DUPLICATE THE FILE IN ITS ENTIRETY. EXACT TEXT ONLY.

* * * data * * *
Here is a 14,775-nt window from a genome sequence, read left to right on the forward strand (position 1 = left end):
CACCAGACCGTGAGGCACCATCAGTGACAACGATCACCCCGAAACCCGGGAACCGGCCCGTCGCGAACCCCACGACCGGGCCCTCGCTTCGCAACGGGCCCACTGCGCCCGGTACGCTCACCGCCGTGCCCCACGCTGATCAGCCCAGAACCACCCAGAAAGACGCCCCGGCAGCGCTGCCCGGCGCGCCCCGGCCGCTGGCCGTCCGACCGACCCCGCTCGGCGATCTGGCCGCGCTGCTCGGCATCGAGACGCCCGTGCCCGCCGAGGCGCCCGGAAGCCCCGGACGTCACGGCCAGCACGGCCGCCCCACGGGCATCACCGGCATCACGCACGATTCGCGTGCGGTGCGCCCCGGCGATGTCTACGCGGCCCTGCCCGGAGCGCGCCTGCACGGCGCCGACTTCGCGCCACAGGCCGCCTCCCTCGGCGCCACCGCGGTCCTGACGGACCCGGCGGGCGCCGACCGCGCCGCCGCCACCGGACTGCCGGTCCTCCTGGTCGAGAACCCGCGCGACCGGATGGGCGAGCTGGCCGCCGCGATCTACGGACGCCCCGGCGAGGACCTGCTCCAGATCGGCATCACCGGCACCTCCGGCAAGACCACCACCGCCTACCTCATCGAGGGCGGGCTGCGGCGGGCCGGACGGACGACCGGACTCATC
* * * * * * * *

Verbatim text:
Here is a 14,775-nt window from a genome sequence, read left to right on the forward strand (position 1 = left end):
CACCAGACCGTGAGGCACCATCAGTGACAACGATCACCCCGAAACCCGGGAACCGGCCCGTCGCGAACCCCACGACCGGGCCCTCGCTTCGCAACGGGCCCACTGCGCCCGGTACGCTCACCGCCGTGCCCCACGCTGATCAGCCCAGAACCACCCAGAAAGACGCCCCGGCAGCGCTGCCCGGCGCGCCCCGGCCGCTGGCCGTCCGACCGACCCCGCTCGGCGATCTGGCCGCGCTGCTCGGCATCGAGACGCCCGTGCCCGCCGAGGCGCCCGGAAGCCCCGGACGTCACGGCCAGCACGGCCGCCCCACGGGCATCACCGGCATCACGCACGATTCGCGTGCGGTGCGCCCCGGCGATGTCTACGCGGCCCTGCCCGGAGCGCGCCTGCACGGCGCCGACTTCGCGCCACAGGCCGCCTCCCTCGGCGCCACCGCGGTCCTGACGGACCCGGCGGGCGCCGACCGCGCCGCCGCCACCGGACTGCCGGTCCTCCTGGTCGAGAACCCGCGCGACCGGATGGGCGAGCTGGCCGCCGCGATCTACGGACGCCCCGGCGAGGACCTGCTCCAGATCGGCATCACCGGCACCTCCGGCAAGACCACCACCGCCTACCTCATCGAGGGCGGGCTGCGGCGGGCCGGACGGACGACCGGACTCATC